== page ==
The DOE and the NNSA have warned Congress that their breached networks may include the Los Alamos National Laboratory, which conducts the government’s most sensitive and advanced nuclear research, Politico reported.

The US has an estimated 5,800 nuclear warheads, some of which are on missiles and bombs ready for launch from submarines, airplanes and land-based missiles, while others are held in storage. Most however are in storage, retired, or being decommissioned. 

The FBI (right) was targeted and has moved routine communication onto classified networks that are believed not to have been breached

The FBI (above) has moved routine communication onto classified networks that are believed not to have been breached, according to two people briefed on the measures.

Hacked: The Los Alamos National Laboratory in New Mexico conducts the government's most sensitive and advanced nuclear research

Hacked: The Los Alamos National Laboratory in New Mexico conducts the government’s most sensitive and advanced nuclear research

Deterrent: Land-based Minuteman missiles are one of the three prongs of the nuclear triad. Experts now fear the agencies that maintain US nuclear stockpiles have been breached

Deterrent: Land-based Minuteman missiles are one of the three prongs of the nuclear triad. Experts now fear the agencies that maintain US nuclear stockpiles have been breached

Their status is one of the government’s most closely-guarded secrets, as are efforts to create new weapons, which are part of the Los Alamos National Laboratory’s work.

Another attack was found in a field office of the Energy Department in Richland, Washington state, which Politico reported could have been an effort to gather information on how to disrupt the national electricity grid.

The sprawling attack also compromised broad swathes of the private sector, including Microsoft and likely most of the Fortune 500. 

The true scale of who has been affected and what information has been stolen may never be known, officials and experts say.  

How hackers used legitimate software updates as camouflage for the ‘SUNBURST’ attack 

WHAT HAPPENED?

The hack began as early as March when malicious code was snuck into updates to popular software that monitors computer networks of businesses and governments. The malware, affecting a product made by U.S. company SolarWinds, gave elite hackers remote access into an organization’s networks so they could steal information. 

It wasn’t discovered until the prominent cybersecurity company FireEye determined it had been hacked. Whoever broke into FireEye was seeking data on its government clients, the company said – and made off with hacking tools it uses to probe its customers’ defenses.

Its apparent monthslong timeline gave the hackers ample time to extract information from a lot of different targets.

FireEye executive Charles Carmakal said the company was aware of ‘dozens of incredibly high-value targets’ compromised’ by the hackers and was helping ‘a number of organizations respond to their intrusions.’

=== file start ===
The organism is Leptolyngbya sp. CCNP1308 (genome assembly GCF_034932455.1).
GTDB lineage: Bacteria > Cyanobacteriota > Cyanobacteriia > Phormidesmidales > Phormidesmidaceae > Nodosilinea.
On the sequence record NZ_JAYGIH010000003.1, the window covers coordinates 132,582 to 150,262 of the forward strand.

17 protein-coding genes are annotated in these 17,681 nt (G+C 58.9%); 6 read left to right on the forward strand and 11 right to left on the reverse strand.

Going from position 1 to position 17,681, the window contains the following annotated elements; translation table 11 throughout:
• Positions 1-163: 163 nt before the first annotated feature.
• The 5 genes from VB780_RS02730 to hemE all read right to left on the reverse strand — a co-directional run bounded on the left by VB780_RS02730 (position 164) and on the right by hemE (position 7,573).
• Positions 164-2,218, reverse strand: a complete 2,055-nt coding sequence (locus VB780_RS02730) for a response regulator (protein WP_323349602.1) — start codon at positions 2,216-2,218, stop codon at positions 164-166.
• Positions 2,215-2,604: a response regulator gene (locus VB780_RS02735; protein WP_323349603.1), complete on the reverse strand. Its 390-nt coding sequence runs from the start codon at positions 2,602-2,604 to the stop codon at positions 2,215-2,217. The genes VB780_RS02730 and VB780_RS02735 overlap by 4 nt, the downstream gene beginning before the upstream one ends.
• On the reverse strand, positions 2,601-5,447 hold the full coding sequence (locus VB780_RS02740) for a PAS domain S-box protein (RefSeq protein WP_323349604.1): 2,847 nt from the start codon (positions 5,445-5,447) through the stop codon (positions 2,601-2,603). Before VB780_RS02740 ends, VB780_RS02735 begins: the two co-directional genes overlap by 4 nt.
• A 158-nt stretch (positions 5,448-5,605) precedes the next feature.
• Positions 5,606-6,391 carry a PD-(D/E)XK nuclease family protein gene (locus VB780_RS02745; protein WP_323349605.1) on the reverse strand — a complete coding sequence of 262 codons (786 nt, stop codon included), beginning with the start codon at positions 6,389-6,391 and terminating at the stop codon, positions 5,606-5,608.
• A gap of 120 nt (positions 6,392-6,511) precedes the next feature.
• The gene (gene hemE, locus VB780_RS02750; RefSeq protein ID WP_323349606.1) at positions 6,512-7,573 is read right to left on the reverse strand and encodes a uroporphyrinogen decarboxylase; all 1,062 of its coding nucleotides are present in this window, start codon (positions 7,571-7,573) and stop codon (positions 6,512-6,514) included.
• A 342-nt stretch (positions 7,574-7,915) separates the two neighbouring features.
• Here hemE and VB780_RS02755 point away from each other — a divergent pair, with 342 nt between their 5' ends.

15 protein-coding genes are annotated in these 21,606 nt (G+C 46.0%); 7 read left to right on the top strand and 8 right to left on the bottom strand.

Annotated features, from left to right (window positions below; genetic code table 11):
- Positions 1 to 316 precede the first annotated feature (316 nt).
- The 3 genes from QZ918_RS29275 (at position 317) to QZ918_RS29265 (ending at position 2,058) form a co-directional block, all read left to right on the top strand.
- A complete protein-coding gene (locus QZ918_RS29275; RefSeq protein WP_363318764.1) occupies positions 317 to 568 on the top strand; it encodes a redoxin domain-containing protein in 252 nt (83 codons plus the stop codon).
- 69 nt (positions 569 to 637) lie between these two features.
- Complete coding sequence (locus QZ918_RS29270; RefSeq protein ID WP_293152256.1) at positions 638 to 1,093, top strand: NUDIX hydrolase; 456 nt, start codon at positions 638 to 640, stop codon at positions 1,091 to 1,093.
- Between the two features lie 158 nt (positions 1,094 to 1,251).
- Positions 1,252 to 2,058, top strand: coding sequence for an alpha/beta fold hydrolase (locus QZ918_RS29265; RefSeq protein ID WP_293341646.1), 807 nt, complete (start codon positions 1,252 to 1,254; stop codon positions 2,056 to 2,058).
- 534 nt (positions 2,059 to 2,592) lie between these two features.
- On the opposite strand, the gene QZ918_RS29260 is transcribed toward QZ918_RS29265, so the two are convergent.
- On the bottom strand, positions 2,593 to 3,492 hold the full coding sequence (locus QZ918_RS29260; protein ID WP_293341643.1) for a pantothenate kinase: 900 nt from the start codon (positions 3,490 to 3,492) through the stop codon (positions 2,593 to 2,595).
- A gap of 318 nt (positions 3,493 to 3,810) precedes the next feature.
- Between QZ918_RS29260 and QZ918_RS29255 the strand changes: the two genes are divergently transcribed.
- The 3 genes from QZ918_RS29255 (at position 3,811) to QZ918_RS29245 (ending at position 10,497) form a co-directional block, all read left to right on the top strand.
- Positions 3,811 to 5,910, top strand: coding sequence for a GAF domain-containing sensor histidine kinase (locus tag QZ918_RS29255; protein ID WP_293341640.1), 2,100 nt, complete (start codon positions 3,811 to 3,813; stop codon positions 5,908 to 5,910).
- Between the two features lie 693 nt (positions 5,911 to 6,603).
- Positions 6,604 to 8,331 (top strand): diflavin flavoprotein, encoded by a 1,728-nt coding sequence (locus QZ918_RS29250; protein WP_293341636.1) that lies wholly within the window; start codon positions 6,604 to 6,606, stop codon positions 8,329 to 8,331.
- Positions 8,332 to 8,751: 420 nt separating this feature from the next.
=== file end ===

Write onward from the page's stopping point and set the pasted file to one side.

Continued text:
He would not name any, and said he expected many more to learn in coming days that they, too, were infiltrated. 

WHAT IS SOLARWINDS? 

SolarWinds, of Austin, Texas, provides network-monitoring and other technical services to hundreds of thousands of organizations around the world, including most Fortune 500 companies and government agencies in North America, Europe, Asia and the Middle East.

Its compromised product, called Orion, accounts for nearly half SolarWinds’ annual revenue. The company’s revenue totaled $753.9 million over the first nine months of this year. 

Its centralized monitoring looks for problems in an organization’s computer networks, which means that breaking in gave the attackers a ‘God-view’ of those networks. 

HOW DID IT HAPPEN?

The US Cybersecurity and Infrastructure Security Agency on Thursday released an alert detailing what it knows about the breach, which has been called the biggest in US history.

CISA says that hackers were able to compromise the supply chain of network management software from SolarWinds, specifically recent versions of the SolarWinds Orion products. 

Beginning in March 2020, hackers used SolarWinds software updates to install a secret network backdoor, which authorities are calling SUNBURST.

The malicious code was signed by the legitimate SolarWinds code signing certificate. An estimated 18,000 customers downloaded the compromised updates.

Once installed on a network, the malware used a protocol designed to mimic legitimate SolarWinds traffic to communicate with a domain that has since been seized and shut down.

The initial contact domain would often direct the malware to a new internet protocol (IP) address for command and control. The attackers used rotating IPs and virtual private servers with IP addresses in the target’s home country to make detection of the traffic more difficult.

‘Taken together, these observed techniques indicate an adversary who is skilled, stealthy with operational security, and is willing to expend significant resources to maintain covert presence,’ CISA said in the alert.

CISA said that once inside a network, the hackers seemed focused on gathering information, and would frequently target the emails of IT and security staff to monitor any countermeasures.

Without offering further details, the agency warned that the hackers used ‘other initial access vectors beyond SolarWinds Orion,’ meaning even groups that do not use the network software could be compromised.